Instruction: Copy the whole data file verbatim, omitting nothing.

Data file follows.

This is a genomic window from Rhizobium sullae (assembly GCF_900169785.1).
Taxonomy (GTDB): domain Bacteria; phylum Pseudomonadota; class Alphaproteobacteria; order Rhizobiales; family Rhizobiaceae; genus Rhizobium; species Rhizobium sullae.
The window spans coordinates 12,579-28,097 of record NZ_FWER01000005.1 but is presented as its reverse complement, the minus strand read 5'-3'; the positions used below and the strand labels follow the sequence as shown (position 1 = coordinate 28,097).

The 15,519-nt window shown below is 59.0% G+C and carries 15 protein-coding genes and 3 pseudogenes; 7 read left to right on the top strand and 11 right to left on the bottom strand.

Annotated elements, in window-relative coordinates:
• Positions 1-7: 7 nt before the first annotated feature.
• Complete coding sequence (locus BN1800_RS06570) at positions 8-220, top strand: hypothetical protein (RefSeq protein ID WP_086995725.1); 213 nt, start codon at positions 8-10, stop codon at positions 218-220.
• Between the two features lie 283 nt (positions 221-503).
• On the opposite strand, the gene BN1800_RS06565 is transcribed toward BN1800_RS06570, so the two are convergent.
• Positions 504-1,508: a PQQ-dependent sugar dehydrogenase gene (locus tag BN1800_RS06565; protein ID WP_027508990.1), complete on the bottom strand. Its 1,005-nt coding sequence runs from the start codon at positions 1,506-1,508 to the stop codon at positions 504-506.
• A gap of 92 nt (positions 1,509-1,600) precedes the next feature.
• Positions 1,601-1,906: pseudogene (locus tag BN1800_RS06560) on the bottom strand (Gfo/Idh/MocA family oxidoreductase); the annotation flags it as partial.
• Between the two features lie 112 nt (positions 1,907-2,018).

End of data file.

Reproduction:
This is a genomic window from Rhizobium sullae (assembly GCF_900169785.1).
Taxonomy (GTDB): domain Bacteria; phylum Pseudomonadota; class Alphaproteobacteria; order Rhizobiales; family Rhizobiaceae; genus Rhizobium; species Rhizobium sullae.
The window spans coordinates 12,579-28,097 of record NZ_FWER01000005.1 but is presented as its reverse complement, the minus strand read 5'-3'; the positions used below and the strand labels follow the sequence as shown (position 1 = coordinate 28,097).

The 15,519-nt window shown below is 59.0% G+C and carries 15 protein-coding genes and 3 pseudogenes; 7 read left to right on the top strand and 11 right to left on the bottom strand.

Annotated elements, in window-relative coordinates:
• Positions 1-7: 7 nt before the first annotated feature.
• Complete coding sequence (locus BN1800_RS06570) at positions 8-220, top strand: hypothetical protein (RefSeq protein ID WP_086995725.1); 213 nt, start codon at positions 8-10, stop codon at positions 218-220.
• Between the two features lie 283 nt (positions 221-503).
• On the opposite strand, the gene BN1800_RS06565 is transcribed toward BN1800_RS06570, so the two are convergent.
• Positions 504-1,508: a PQQ-dependent sugar dehydrogenase gene (locus tag BN1800_RS06565; protein ID WP_027508990.1), complete on the bottom strand. Its 1,005-nt coding sequence runs from the start codon at positions 1,506-1,508 to the stop codon at positions 504-506.
• A gap of 92 nt (positions 1,509-1,600) precedes the next feature.
• Positions 1,601-1,906: pseudogene (locus tag BN1800_RS06560) on the bottom strand (Gfo/Idh/MocA family oxidoreductase); the annotation flags it as partial.
• Between the two features lie 112 nt (positions 1,907-2,018).